Godzilla: King of the Monsters

Movie review by
Joyce Slaton, Common Sense Media
Godzilla: King of the Monsters Movie Poster Image
Monster movie sequel is muddled, violent, overly long.
  • PG-13
  • 2019
  • 132 minutes

Parents say

age 12+
Based on 23 reviews

Kids say

age 11+
Based on 33 reviews

A lot or a little?

The parents' guide to what's in this movie.

Positive Messages

Central theme -- that giant monsters may represent a way to halt humanity's destruction due to climate change -- is a powerful one, particularly when characters talk about ecological balance. But what movie doesn't say is that the balance would come about by wiping out a significant part of the world's population, which is hardly a positive message.

Positive Role Models & Representations

Emma and Mark Russell are brilliant scientists hoping to prevent war and destruction, but they go about their aims in different ways. Emma is the most complicated character; she's willing to sacrifice many people for greater good of humankind, but wants to keep her own family members safe. Madison is an ethical young person who sees the flaws in her mom's logic (but doesn't have a better humanity-saving idea to offer). Extensive racial and ethnic diversity within supporting cast; main characters are all white. 

Violence

Extensive, near-constant violent scenes, generally involving giant monsters battling each other or humans running in terror (and often not making it). Giant monster battles are bloodless, even when one monster's head is lopped off. People are crushed, eaten, set on fire, hurled through the air, dropped into vast pits, etc., though often faceless, far away. Countless people are killed in giant accidents, but camera doesn't linger on dead bodies, and viewers don't see blood or gore. 

Sex

Mating is mentioned a couple of times in relation to the giant monsters -- e.g., one creature is said to be heading toward another for "food, a fight, or something more intimate." 

Language

Cursing is infrequent but includes "f--k," "s--t, "goddamn," "ass," "hell," and "bitch," plus "Jesus Christ" as an exclamation. 

Consumerism
Drinking, Drugs & Smoking

One character sometimes has a beer on his desk and refers to drinking, but no one acts drunk, and no one actually drinks.

What parents need to know

Parents need to know that Godzilla: King of the Monsters is the sequel to 2014's Godzilla; it features the same giant lizard, as well as a host of other massive monsters. Expect destruction on a massive scale: Giant swathes of land and cities full of people are wiped out by monsters who stomp through civilization heedlessly. Scores of people are killed -- crushed, eaten, dropped from great heights, hurled against walls, imprisoned in giant webs, etc. -- but there's no blood or gore, and the deaths are usually pictured from a distance. That lessens the impact, but young/sensitive viewers might still be scared. A couple of deaths are scarier, including ones in which characters sacrifice their own lives to save others. Romance/sex is almost nonexistent, save for a few references to mating monsters, and there's no drinking (one character does have a beer on his desk and refers to inviting a monster over for a beer). Cursing is infrequent, but characters do say "f--k," "s--t, "goddamn," "ass," and "bitch," generally in reference to the monsters. The movie's central theme, in which humans wish to find ways to reverse the damage we've done to our planet, is a positive one, but the method one particular scientist is working toward will only succeed if huge numbers of people die. The supporting cast has extensive diversity, but the main characters are all white, and none of them are given particularly meaty arcs. Vera FarmigaMillie Bobby Brown, and Kyle Chandler co-star.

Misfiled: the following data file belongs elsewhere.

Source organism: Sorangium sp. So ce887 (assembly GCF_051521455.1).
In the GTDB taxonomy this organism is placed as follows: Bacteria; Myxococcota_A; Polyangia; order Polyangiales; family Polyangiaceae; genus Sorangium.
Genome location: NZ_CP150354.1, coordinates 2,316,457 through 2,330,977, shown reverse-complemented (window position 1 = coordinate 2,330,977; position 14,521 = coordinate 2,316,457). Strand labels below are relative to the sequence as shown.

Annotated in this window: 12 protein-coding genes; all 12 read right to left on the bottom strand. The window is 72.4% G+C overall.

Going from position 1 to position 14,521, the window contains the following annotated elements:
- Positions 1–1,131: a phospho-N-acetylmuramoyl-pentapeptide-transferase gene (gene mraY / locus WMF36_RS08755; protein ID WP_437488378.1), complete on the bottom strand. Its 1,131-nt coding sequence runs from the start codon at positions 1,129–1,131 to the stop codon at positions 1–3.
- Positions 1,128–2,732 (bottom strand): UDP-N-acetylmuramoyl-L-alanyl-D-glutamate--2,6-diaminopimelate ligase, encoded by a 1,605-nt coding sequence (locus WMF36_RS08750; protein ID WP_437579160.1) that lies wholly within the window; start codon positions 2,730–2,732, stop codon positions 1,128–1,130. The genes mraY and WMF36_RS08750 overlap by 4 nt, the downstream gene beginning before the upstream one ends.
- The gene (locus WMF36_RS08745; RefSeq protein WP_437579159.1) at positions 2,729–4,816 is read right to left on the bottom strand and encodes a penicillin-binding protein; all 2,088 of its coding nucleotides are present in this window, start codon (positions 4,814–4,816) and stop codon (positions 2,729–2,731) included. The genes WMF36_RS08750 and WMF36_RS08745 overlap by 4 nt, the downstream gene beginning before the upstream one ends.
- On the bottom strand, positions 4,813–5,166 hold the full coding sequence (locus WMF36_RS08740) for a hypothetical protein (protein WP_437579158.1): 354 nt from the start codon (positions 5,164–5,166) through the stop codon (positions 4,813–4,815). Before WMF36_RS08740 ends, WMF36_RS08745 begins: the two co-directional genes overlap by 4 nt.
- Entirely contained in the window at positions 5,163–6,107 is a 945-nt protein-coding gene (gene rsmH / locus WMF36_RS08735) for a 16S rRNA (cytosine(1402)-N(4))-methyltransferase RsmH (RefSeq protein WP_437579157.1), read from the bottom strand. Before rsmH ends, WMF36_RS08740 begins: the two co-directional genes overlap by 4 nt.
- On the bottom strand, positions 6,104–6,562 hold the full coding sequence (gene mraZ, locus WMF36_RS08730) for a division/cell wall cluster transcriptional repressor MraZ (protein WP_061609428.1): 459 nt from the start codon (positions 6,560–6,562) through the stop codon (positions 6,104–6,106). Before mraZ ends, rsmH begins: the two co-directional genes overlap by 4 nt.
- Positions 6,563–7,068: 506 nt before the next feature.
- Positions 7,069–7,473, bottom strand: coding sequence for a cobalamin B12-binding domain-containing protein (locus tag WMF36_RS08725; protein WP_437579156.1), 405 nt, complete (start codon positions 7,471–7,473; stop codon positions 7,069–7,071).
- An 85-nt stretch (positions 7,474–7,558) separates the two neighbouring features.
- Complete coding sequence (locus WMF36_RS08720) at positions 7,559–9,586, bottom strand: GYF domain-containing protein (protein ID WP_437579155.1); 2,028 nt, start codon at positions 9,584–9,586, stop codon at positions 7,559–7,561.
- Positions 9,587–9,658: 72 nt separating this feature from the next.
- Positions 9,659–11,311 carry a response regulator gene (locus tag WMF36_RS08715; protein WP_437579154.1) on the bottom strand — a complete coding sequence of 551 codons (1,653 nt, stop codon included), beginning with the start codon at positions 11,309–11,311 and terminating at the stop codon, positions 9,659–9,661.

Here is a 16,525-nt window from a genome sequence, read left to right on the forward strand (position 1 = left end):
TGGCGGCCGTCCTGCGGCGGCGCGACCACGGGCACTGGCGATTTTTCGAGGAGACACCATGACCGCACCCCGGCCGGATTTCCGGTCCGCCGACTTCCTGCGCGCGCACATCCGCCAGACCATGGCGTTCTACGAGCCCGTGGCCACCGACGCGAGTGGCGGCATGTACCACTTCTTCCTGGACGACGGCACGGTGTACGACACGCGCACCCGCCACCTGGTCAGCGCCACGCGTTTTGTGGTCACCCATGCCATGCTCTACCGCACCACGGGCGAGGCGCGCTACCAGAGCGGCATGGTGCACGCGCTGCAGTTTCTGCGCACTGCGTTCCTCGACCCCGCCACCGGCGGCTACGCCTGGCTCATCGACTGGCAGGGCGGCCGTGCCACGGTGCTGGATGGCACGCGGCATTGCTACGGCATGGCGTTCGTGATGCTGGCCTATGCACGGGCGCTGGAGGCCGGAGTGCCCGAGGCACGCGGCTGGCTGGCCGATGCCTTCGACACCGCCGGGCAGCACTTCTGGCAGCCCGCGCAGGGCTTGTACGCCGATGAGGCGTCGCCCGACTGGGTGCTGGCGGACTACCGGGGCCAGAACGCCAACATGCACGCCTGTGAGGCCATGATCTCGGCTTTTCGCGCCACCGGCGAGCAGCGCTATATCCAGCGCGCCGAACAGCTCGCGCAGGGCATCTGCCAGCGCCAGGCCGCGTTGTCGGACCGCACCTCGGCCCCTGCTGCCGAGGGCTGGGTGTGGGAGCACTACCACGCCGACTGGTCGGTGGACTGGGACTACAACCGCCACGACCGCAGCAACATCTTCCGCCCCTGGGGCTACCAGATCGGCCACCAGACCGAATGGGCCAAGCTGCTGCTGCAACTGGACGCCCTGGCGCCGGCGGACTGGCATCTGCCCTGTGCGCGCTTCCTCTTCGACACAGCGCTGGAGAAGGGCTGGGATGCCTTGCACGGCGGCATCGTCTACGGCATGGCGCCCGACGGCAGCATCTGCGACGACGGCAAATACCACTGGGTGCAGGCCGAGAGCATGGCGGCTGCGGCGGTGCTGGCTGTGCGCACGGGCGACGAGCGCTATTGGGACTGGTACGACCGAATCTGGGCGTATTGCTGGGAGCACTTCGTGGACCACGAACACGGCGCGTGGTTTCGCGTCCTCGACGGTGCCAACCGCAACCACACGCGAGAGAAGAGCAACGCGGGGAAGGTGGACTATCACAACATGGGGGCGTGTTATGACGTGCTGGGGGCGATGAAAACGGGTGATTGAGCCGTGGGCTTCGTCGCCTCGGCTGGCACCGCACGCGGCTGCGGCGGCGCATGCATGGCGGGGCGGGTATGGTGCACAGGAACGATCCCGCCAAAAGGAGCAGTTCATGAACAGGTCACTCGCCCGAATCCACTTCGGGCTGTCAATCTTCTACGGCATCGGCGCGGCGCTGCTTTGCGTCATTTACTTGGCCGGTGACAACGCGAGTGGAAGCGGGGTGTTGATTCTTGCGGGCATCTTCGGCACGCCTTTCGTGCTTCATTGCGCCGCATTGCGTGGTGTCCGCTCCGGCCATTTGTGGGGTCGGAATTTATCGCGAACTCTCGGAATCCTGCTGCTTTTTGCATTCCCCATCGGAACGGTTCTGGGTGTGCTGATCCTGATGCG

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User Reviews

  • Parents say
  • Kids say
Adult Written byPam R. June 5, 2019

Godzilla

I took three girls, ages 6, 13, and 14, and they enjoyed it. At the end, the six-year-old in our group stood up and announced that she was glad she had gotten t... Continue reading
Parent Written bynuenjins September 15, 2019

Way more mellow drama than Monster brawls.

I'd just as soon watch 2 guys in rubber suits have a semi comical fight....because that's fun and this very much is NOT. Sure, good CG, 1 star for tha... Continue reading